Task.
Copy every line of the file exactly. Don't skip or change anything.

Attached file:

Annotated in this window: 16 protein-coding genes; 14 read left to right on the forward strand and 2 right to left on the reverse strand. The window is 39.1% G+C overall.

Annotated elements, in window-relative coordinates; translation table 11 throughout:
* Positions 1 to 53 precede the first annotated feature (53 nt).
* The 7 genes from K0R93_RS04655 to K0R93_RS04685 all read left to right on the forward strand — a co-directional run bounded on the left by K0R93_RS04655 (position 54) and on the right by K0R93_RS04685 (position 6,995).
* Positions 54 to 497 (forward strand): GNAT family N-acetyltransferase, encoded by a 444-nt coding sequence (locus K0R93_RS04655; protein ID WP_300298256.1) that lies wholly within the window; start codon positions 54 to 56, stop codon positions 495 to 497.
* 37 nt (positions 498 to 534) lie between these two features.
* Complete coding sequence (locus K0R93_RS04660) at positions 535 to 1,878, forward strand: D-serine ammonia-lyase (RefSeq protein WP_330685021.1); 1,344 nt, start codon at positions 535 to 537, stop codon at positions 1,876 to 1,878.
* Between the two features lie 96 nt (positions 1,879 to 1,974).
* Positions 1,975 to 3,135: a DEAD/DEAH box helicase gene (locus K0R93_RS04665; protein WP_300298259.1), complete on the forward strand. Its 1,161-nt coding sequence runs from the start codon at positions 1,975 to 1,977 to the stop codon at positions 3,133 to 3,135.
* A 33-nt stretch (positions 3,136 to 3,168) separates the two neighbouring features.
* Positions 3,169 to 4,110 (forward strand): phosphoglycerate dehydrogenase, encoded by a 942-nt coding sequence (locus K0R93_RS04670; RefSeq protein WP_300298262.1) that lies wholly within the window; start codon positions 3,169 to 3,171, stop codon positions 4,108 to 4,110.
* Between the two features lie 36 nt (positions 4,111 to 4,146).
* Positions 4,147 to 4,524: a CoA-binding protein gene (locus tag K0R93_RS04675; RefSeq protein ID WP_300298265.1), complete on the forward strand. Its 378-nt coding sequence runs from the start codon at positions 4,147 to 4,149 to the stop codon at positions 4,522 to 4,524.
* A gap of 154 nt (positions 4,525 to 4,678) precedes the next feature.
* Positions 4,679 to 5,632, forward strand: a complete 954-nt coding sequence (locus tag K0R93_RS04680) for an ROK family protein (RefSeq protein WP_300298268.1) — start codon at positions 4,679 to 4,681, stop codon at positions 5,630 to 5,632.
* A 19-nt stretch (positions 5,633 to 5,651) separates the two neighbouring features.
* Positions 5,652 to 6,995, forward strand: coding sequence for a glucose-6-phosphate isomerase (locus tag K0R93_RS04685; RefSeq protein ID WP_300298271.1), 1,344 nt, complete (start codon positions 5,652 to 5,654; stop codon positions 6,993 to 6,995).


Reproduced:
Annotated in this window: 16 protein-coding genes; 14 read left to right on the forward strand and 2 right to left on the reverse strand. The window is 39.1% G+C overall.

Annotated elements, in window-relative coordinates; translation table 11 throughout:
* Positions 1 to 53 precede the first annotated feature (53 nt).
* The 7 genes from K0R93_RS04655 to K0R93_RS04685 all read left to right on the forward strand — a co-directional run bounded on the left by K0R93_RS04655 (position 54) and on the right by K0R93_RS04685 (position 6,995).
* Positions 54 to 497 (forward strand): GNAT family N-acetyltransferase, encoded by a 444-nt coding sequence (locus K0R93_RS04655; protein ID WP_300298256.1) that lies wholly within the window; start codon positions 54 to 56, stop codon positions 495 to 497.
* 37 nt (positions 498 to 534) lie between these two features.
* Complete coding sequence (locus K0R93_RS04660) at positions 535 to 1,878, forward strand: D-serine ammonia-lyase (RefSeq protein WP_330685021.1); 1,344 nt, start codon at positions 535 to 537, stop codon at positions 1,876 to 1,878.
* Between the two features lie 96 nt (positions 1,879 to 1,974).
* Positions 1,975 to 3,135: a DEAD/DEAH box helicase gene (locus K0R93_RS04665; protein WP_300298259.1), complete on the forward strand. Its 1,161-nt coding sequence runs from the start codon at positions 1,975 to 1,977 to the stop codon at positions 3,133 to 3,135.
* A 33-nt stretch (positions 3,136 to 3,168) separates the two neighbouring features.
* Positions 3,169 to 4,110 (forward strand): phosphoglycerate dehydrogenase, encoded by a 942-nt coding sequence (locus K0R93_RS04670; RefSeq protein WP_300298262.1) that lies wholly within the window; start codon positions 3,169 to 3,171, stop codon positions 4,108 to 4,110.
* Between the two features lie 36 nt (positions 4,111 to 4,146).
* Positions 4,147 to 4,524: a CoA-binding protein gene (locus tag K0R93_RS04675; RefSeq protein ID WP_300298265.1), complete on the forward strand. Its 378-nt coding sequence runs from the start codon at positions 4,147 to 4,149 to the stop codon at positions 4,522 to 4,524.
* A gap of 154 nt (positions 4,525 to 4,678) precedes the next feature.
* Positions 4,679 to 5,632, forward strand: a complete 954-nt coding sequence (locus tag K0R93_RS04680) for an ROK family protein (RefSeq protein WP_300298268.1) — start codon at positions 4,679 to 4,681, stop codon at positions 5,630 to 5,632.
* A 19-nt stretch (positions 5,633 to 5,651) separates the two neighbouring features.
* Positions 5,652 to 6,995, forward strand: coding sequence for a glucose-6-phosphate isomerase (locus tag K0R93_RS04685; RefSeq protein ID WP_300298271.1), 1,344 nt, complete (start codon positions 5,652 to 5,654; stop codon positions 6,993 to 6,995).